US9120265B2 - Nanoimprint resist, nanoimprint mold and nanoimprint lithography - Google Patents

Nanoimprint resist, nanoimprint mold and nanoimprint lithography Download PDF

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US9120265B2
US9120265B2 US13/687,364 US201213687364A US9120265B2 US 9120265 B2 US9120265 B2 US 9120265B2 US 201213687364 A US201213687364 A US 201213687364A US 9120265 B2 US9120265 B2 US 9120265B2
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nanoimprint
resist
substrate
nanopattern
sacrifice layer
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Zhen-Dong Zhu
Qun-Qing Li
Li-Hui Zhang
Mo Chen
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Tsinghua University
Hon Hai Precision Industry Co Ltd
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Tsinghua University
Hon Hai Precision Industry Co Ltd
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Priority to CN2009101080445A priority patent/CN101923282B/en
Priority to US12/712,178 priority patent/US8202468B2/en
Priority to US12/717,953 priority patent/US8206639B2/en
Assigned to HON HAI PRECISION INDUSTRY CO., LTD., TSINGHUA UNIVERSITY reassignment HON HAI PRECISION INDUSTRY CO., LTD. ASSIGNMENT OF ASSIGNORS INTEREST (SEE DOCUMENT FOR DETAILS). Assignors: CHEN, MO, LI, QUN-QING, ZHANG, Li-hui, ZHU, Zhen-dong
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    • BPERFORMING OPERATIONS; TRANSPORTING
    • B29WORKING OF PLASTICS; WORKING OF SUBSTANCES IN A PLASTIC STATE IN GENERAL
    • B29CSHAPING OR JOINING OF PLASTICS; SHAPING OF MATERIAL IN A PLASTIC STATE, NOT OTHERWISE PROVIDED FOR; AFTER-TREATMENT OF THE SHAPED PRODUCTS, e.g. REPAIRING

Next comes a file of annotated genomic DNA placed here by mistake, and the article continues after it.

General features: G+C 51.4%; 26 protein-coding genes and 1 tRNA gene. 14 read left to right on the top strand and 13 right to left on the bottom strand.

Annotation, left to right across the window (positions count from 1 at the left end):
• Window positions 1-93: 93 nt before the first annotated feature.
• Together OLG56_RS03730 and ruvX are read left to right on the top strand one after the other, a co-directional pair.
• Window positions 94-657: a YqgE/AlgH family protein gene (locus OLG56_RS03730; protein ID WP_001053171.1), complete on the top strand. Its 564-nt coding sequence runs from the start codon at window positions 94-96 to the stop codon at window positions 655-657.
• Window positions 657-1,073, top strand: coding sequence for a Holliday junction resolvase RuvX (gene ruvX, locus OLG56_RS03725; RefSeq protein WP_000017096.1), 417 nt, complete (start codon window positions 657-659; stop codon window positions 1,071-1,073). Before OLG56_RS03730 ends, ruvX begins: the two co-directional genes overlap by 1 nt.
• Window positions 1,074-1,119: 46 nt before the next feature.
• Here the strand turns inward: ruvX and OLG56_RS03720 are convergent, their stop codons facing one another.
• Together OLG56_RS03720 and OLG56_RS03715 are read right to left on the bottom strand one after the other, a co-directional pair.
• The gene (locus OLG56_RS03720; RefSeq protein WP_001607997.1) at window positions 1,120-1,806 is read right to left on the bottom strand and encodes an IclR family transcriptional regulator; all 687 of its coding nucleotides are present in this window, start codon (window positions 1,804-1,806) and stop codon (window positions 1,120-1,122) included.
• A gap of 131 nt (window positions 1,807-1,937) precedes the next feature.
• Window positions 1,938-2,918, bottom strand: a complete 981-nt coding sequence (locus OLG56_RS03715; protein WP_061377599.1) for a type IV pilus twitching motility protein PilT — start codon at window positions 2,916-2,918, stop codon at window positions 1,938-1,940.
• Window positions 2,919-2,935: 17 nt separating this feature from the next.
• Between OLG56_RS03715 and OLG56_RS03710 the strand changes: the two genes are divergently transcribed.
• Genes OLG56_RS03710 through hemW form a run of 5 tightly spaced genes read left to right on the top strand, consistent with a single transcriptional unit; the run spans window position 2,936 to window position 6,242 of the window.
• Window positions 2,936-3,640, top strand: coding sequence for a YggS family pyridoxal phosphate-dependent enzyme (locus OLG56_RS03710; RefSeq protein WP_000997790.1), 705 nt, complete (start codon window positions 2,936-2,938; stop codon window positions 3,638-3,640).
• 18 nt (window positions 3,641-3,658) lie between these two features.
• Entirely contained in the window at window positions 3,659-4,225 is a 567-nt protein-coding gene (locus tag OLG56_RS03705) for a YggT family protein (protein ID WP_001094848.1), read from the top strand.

• B29C59/00Surface shaping of articles, e.g. embossing; Apparatus therefor
    • B29C59/02Surface shaping of articles, e.g. embossing; Apparatus therefor by mechanical means, e.g. pressing
    • B29C59/026Surface shaping of articles, e.g. embossing; Apparatus therefor by mechanical means, e.g. pressing of layered or coated substantially flat surfaces
    • BPERFORMING OPERATIONS; TRANSPORTING
    • B82NANOTECHNOLOGY
    • B82YSPECIFIC USES OR APPLICATIONS OF NANOSTRUCTURES; MEASUREMENT OR ANALYSIS OF NANOSTRUCTURES; MANUFACTURE OR TREATMENT OF NANOSTRUCTURES
    • B82Y10/00Nanotechnology for information processing, storage or transmission, e.g. quantum computing or single electron logic
    • BPERFORMING OPERATIONS; TRANSPORTING
    • B82NANOTECHNOLOGY
    • B82YSPECIFIC USES OR APPLICATIONS OF NANOSTRUCTURES; MEASUREMENT OR ANALYSIS OF NANOSTRUCTURES; MANUFACTURE OR TREATMENT OF NANOSTRUCTURES
    • B82Y40/00Manufacture or treatment of nanostructures
    • CCHEMISTRY; METALLURGY
    • C08ORGANIC MACROMOLECULAR COMPOUNDS; THEIR PREPARATION OR CHEMICAL WORKING-UP; COMPOSITIONS BASED THEREON
    • C08GMACROMOLECULAR COMPOUNDS OBTAINED OTHERWISE THAN BY REACTIONS ONLY INVOLVING UNSATURATED CARBON-TO-CARBON BONDS
    • C08G59/00Polycondensates containing more than one epoxy group per molecule; Macromolecules obtained by polymerising compounds containing more than one epoxy group per molecule using curing agents or catalysts which react with the epoxy groups
    • C08G59/18Macromolecules obtained by polymerising compounds containing more than one epoxy group per molecule using curing agents or catalysts which react with the epoxy groups ; e.g. general methods of curing
    • C08G59/20Macromolecules obtained by polymerising compounds containing more than one epoxy group per molecule using curing agents or catalysts which react with the epoxy groups ; e.g. general methods of curing characterised by the epoxy compounds used
    • C08G59/22Di-epoxy compounds
    • C08G59/24Di-epoxy compounds carbocyclic